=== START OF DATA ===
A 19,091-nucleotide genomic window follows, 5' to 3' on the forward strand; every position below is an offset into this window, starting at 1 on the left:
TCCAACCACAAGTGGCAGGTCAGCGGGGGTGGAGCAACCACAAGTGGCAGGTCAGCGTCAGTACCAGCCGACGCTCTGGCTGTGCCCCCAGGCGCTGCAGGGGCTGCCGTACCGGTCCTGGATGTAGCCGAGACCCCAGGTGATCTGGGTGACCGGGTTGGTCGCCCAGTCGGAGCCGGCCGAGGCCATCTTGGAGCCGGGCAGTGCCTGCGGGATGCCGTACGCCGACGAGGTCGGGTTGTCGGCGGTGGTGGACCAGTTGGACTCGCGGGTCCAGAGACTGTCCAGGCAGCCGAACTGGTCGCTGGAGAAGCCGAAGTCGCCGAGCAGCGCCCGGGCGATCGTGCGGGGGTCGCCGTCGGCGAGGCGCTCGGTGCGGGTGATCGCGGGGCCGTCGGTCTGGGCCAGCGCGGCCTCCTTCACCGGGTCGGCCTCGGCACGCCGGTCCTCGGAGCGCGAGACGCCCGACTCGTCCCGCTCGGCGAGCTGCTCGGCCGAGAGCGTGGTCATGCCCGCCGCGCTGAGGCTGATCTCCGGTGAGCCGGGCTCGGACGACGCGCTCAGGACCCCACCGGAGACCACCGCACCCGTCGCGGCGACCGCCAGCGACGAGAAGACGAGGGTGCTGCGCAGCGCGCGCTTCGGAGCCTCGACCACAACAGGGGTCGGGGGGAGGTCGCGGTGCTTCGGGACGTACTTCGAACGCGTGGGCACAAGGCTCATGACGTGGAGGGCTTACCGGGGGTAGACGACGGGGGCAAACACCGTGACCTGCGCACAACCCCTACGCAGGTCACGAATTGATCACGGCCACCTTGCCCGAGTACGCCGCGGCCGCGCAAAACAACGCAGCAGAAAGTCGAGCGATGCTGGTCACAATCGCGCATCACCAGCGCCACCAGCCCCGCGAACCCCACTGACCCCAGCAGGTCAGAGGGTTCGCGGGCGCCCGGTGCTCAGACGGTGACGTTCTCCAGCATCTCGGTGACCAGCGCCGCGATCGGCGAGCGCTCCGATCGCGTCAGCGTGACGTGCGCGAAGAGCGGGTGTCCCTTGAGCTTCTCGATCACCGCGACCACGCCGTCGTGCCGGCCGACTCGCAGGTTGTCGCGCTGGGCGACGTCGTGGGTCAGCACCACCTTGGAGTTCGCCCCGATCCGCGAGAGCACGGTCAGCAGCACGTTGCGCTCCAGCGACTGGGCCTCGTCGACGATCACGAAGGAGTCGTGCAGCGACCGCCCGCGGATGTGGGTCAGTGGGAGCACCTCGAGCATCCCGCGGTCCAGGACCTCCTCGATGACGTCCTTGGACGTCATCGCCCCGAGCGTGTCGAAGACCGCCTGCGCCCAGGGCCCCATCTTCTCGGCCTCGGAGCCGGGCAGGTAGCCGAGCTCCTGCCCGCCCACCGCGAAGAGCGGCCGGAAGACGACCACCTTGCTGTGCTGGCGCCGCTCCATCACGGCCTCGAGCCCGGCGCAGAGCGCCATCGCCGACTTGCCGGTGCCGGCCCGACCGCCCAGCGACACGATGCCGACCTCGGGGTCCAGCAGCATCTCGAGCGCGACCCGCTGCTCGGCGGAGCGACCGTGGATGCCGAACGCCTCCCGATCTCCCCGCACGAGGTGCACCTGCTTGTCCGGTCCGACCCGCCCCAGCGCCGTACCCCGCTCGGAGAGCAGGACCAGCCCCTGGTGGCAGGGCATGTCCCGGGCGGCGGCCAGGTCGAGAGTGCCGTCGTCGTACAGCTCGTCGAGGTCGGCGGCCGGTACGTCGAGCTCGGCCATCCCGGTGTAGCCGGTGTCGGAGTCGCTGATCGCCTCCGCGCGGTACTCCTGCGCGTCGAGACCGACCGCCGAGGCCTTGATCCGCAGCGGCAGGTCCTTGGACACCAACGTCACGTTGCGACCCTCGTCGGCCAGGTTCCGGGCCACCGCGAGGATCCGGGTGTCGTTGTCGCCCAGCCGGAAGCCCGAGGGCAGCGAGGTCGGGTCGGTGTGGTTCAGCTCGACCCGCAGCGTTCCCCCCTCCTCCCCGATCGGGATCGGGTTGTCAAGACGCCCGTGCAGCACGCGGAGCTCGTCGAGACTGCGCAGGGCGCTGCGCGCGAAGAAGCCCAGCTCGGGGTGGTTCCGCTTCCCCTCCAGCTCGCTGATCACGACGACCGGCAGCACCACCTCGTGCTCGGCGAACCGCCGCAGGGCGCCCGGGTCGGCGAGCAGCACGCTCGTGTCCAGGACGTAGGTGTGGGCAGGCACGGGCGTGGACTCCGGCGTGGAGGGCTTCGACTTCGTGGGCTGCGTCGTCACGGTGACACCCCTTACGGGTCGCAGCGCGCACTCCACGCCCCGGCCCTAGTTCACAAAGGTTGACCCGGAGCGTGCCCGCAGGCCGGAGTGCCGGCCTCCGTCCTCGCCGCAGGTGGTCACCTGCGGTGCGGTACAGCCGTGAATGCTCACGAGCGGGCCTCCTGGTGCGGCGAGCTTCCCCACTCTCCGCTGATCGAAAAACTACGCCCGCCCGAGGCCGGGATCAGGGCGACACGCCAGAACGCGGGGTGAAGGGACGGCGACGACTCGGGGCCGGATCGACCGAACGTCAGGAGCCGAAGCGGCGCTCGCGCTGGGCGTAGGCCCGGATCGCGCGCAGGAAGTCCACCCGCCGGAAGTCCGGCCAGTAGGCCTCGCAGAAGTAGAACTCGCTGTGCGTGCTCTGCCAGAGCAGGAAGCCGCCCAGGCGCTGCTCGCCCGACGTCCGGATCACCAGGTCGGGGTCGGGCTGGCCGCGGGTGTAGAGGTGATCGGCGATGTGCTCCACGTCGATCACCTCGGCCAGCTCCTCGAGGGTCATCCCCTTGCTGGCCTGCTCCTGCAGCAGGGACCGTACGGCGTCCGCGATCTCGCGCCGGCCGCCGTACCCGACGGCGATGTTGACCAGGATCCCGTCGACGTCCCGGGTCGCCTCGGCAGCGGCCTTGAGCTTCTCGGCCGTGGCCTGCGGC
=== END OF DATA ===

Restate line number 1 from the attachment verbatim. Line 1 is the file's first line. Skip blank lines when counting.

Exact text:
A 19,091-nucleotide genomic window follows, 5' to 3' on the forward strand; every position below is an offset into this window, starting at 1 on the left: